2. I just posted the following comment over on the May report on Authroearnings questioning the overall impact of legal free ebooks on Amazon and other ebookstores on the net shift in reading habits from paper to digital:

    “Hi Hugh and Data Guy, Just wondered if you might sometime take a look at another potentially huge “shadow industry” in ebook downloads, and that is the tremendous number of free ebooks downloaded every day on Amazon. The free downloads have no direct effect on author earnings except when they take the place of a sale, an yet the free downloads must be having an effect on the overall purchasing habits of ebook users. The equivalent in paper book sales are library books borrowed, but Amazon has made the acquisition of a free ebook even easier than a trip to the local library.

    Recently, my wife, Gina Lake, and I did Bookbub promotions of free ebooks (one was permafree and the other was free under a Select promotion) and in both cases our books had over 30,000 downloads in a short amount of time. Yesterday, my wife’s free ebook was downloaded 21,000 times and yet only made it to a top rank that day of 5 among free ebooks in the overall Kindle store. That suggests that a whole heck of a lot of ebooks are being downloaded for free every day on Amazon which probably cuts into the sales of both indie books and traditional books.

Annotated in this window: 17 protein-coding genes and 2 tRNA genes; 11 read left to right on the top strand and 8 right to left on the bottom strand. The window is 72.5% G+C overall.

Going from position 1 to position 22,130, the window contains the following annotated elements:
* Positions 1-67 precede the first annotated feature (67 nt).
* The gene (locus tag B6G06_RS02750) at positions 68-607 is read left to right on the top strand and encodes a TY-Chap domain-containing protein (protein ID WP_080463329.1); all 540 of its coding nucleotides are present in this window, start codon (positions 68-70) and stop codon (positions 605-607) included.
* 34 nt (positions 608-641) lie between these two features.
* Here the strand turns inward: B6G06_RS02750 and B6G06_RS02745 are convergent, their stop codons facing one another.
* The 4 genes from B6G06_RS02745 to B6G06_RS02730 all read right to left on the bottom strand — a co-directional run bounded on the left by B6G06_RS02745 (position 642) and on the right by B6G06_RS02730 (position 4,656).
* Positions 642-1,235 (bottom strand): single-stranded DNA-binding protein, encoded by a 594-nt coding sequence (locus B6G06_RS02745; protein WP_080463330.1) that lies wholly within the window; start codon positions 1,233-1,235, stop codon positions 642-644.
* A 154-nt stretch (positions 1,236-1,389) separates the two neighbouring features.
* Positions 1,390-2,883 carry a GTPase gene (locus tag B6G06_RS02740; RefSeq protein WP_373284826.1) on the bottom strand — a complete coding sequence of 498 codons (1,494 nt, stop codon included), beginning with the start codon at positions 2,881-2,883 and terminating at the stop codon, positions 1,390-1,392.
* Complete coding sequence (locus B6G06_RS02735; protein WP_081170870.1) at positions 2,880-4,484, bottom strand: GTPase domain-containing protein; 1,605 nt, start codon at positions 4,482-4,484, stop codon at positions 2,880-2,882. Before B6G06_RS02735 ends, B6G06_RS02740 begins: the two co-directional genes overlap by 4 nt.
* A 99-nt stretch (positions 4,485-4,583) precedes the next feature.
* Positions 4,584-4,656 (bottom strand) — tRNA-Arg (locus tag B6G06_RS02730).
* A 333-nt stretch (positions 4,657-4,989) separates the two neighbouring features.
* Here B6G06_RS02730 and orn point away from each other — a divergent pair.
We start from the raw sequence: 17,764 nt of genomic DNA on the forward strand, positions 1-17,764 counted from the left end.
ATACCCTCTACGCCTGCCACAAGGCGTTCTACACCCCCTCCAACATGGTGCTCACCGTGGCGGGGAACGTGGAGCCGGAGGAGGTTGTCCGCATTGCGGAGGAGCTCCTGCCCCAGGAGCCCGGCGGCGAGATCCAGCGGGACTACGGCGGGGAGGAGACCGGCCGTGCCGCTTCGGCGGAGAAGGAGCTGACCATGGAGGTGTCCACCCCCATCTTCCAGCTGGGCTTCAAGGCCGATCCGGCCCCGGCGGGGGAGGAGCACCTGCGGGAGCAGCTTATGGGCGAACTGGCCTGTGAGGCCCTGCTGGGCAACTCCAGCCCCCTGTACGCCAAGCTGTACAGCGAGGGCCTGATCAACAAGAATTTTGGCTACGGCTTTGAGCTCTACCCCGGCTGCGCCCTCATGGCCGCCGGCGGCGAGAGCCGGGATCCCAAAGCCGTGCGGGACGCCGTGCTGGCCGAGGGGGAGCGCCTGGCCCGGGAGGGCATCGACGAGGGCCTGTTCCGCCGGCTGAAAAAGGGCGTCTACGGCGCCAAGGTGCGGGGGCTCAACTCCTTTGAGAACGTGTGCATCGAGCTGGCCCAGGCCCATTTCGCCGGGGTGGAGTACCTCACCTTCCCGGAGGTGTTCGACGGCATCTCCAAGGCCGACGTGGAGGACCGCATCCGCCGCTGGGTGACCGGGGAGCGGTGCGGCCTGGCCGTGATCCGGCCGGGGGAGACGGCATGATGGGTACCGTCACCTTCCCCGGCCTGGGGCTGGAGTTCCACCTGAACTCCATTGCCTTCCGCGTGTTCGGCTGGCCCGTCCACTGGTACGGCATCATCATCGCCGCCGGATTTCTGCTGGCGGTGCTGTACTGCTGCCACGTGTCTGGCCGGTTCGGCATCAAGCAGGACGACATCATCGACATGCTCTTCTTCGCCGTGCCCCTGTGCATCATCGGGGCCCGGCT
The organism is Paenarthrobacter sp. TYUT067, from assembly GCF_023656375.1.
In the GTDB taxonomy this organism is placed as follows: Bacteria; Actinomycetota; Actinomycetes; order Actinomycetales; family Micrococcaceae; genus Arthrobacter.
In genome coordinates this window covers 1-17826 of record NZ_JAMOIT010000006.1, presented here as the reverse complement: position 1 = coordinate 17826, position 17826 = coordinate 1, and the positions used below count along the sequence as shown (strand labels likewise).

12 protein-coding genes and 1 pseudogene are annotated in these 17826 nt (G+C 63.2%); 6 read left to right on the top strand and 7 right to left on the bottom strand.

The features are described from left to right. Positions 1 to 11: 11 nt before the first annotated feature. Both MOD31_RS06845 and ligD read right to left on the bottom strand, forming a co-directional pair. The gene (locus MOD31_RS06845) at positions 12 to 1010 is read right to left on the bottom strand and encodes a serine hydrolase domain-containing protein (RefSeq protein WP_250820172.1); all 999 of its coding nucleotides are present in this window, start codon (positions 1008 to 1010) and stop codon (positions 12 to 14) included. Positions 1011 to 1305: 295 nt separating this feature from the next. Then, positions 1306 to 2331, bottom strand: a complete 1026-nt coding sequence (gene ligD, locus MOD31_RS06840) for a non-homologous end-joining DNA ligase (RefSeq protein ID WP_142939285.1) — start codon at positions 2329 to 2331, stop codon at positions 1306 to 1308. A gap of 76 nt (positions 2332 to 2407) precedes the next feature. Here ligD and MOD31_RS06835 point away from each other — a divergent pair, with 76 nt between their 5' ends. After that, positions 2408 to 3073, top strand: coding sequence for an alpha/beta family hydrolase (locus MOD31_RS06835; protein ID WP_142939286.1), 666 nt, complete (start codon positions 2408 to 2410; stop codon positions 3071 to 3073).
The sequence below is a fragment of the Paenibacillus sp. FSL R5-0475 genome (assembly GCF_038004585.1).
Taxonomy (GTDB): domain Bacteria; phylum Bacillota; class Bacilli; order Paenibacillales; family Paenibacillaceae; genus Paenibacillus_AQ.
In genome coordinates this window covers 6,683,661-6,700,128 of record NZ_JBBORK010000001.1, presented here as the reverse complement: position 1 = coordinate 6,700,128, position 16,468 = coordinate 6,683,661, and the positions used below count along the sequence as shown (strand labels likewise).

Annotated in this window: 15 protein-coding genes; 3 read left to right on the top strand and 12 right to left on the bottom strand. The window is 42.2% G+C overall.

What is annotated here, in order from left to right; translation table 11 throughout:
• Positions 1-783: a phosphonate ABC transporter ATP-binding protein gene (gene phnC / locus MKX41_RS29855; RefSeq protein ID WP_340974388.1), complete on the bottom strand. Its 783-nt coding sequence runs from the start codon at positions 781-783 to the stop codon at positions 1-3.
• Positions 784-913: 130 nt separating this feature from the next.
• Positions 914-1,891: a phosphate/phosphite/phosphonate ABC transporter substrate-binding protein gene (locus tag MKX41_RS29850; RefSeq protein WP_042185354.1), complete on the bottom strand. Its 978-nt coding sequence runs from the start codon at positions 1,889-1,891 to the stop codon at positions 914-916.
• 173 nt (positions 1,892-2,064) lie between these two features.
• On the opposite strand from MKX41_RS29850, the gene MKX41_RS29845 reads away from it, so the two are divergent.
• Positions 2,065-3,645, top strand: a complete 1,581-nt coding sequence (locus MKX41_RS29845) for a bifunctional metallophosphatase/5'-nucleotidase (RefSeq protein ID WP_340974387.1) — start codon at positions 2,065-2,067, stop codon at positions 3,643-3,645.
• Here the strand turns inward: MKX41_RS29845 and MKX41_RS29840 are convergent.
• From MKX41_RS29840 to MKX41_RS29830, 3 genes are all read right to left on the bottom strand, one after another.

I do not want to start an argument about whether it is a good idea to give away free ebooks as everyone has their own reasons for doing so or not, and it can still be a powerful tool for promotion. But I am curious when that many free ebooks are going out the door every day on Amazon, what effect that has on the overall market. Is the ease with which ebooks can be given away for free changing readers behavior and perhaps resulting in a bigger shift to digital reading than is recognized by simply measuring sales of ebooks? Again, maybe it is another form of shadow industry, albeit a very non-lucrative one 🙂

    The switch to digital reading is also transforming public libraries ( http://libraries.pewinternet.org/2012/06/22/libraries-patrons-and-e-books/ ), but it seems that the ease with which authors can now give away their ebooks on Amazon and other ebookstores is also likely accelerating the prevalence of ereading.

    I could see how this may be way beyond the scope of your reports, but it is still interesting to ponder in the context of the whole ebook revolution. This phenomenon of truly free books is seemingly new. Library books, including library ebooks, are still paid for when the library first purchases them. For readers, this is more like the little “free” table outside my local library where they give away a handful of books, but on Amazon, the “free table” is now huge!”

    • Free ebooks are not too different from samples, just longer. Especially considering how many are series titles.

      Two points come to mind: a lot of free books never get opened, much less finished. No investment in them. Impact: minimal.

      They can also be considered substitutes for pirate editions to some extent, even if they get read.